Sunday, June 08, 2008

As I Lay Dying by William Faulker

What a fascinating, masterful, unusual and utterly depressing book. I most certainly didn't like this book, but I felt like I really got something out of it. I found some of the characters hateful, ignorant and frankly repugnant but the stream of consciousness style, the fifteen different first person narrators, and the sympathetic and thoughtful characters like Cash, Darl and Vernon Tull made this book truly worth the struggle to get through it. Once I finished it, about thirty minutes ago, I spent the last thirty minutes researching the book, motifs, themes, symbols, all those good English lit class words that I've missed since college. This book was a challenge but it also reminded me how much I used to enjoy immersing myself in a complex fictional world, trying to parse out what feelings and thoughts the author was attempting to illict from the reader, and drawing my own conclusions. I think I'll read more Faulkner soon, but I'm going to need a little break first.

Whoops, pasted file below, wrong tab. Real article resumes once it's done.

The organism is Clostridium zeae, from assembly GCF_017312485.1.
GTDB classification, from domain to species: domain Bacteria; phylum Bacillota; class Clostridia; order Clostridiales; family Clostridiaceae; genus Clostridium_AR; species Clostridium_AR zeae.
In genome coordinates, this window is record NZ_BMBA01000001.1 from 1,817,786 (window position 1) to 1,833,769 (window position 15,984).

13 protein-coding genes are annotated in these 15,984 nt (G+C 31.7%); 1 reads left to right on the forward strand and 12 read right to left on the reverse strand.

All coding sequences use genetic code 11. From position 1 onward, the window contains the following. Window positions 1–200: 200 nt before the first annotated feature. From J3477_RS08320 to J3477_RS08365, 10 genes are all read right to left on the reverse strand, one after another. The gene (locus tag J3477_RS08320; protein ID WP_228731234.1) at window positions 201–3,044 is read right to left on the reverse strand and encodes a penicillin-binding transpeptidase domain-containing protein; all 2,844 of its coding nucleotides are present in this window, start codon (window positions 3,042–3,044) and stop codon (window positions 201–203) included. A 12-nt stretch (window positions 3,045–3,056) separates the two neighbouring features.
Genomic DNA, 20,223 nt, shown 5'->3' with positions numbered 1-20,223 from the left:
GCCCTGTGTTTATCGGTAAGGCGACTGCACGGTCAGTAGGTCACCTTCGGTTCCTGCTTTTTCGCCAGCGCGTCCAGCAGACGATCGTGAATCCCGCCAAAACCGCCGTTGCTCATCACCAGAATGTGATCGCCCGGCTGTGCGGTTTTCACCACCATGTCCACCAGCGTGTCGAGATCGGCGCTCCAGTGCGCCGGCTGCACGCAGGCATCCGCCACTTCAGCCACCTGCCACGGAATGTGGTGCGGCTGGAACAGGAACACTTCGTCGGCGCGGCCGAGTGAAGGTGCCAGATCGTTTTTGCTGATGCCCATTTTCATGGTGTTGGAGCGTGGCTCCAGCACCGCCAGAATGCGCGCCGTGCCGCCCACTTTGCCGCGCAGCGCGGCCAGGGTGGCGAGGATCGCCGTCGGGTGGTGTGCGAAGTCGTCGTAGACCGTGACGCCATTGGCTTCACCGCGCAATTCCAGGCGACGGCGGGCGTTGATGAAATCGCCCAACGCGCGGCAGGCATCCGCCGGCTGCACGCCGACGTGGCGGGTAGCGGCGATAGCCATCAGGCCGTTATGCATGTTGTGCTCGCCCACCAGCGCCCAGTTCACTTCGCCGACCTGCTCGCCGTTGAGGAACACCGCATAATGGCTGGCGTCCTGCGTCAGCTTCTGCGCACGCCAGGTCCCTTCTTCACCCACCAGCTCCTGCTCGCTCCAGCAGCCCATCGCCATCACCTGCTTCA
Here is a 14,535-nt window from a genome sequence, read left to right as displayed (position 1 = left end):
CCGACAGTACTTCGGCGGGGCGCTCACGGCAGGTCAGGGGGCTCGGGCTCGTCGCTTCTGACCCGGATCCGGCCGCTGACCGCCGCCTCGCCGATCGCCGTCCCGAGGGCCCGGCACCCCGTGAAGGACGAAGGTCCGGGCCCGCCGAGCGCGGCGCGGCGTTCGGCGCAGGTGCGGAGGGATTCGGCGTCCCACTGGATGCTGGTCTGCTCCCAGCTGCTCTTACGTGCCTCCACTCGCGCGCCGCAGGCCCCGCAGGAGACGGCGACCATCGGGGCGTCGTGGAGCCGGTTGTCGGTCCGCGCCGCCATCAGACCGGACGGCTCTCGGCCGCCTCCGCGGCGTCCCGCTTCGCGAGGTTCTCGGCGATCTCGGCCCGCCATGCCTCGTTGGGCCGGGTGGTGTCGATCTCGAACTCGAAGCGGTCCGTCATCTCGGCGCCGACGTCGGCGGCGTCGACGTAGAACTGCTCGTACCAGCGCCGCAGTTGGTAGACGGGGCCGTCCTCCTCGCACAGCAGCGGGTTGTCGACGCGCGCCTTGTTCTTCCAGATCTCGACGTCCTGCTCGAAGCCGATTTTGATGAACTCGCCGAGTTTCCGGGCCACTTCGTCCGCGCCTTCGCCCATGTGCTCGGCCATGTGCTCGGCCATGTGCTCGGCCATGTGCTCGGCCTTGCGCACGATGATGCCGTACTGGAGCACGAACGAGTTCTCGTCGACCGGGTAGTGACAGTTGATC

The poverty, lack of education, and sheer selfishness of some of the resident's in Faulkner's fictional Yoknapatawpha County really made me struggle to figure out what the aristocratic Faulkner was trying to say about his rural, poor, fellow Southerners. Is he mocking them? Is he delving into the depths of their thoughts using visual and sensory techniques since their lack of education generally prevents his characters from using language to skillfully represent their own thoughts? Does he use the better educated characters, like Addie, to show some of his own lack of belief in the power of words to describe elements like love and family? I'm fascinated by Faulkner's style and Southern setting but it isn't the type of book that speaks to me or that I could say that I love. I love the challenge and I feel satisfied that I finished the book. But most high school and college students can say the same thing. I think my favorite part of the book was Addie's chapter in the middle where she shines such a bright life on her own life. Since she's dead for most of the book, her chapter in the middle was so enlightening, cynical, lonely, sad and heavily wrapped up in Christian sin and punishment, but it really allowed me to understand her bleak hatred of being trapped into her roles as a wife and mother. I finally felt like I understood the book, and frankly the point of the book. The other part that I really liked, mostly because the absurdity made me laugh out, was when Addie's widow, Anse, buries Addie on a Saturday, steals money from his daughter, and on Sunday buys some new false teeth and a new wife! Ridiculous.

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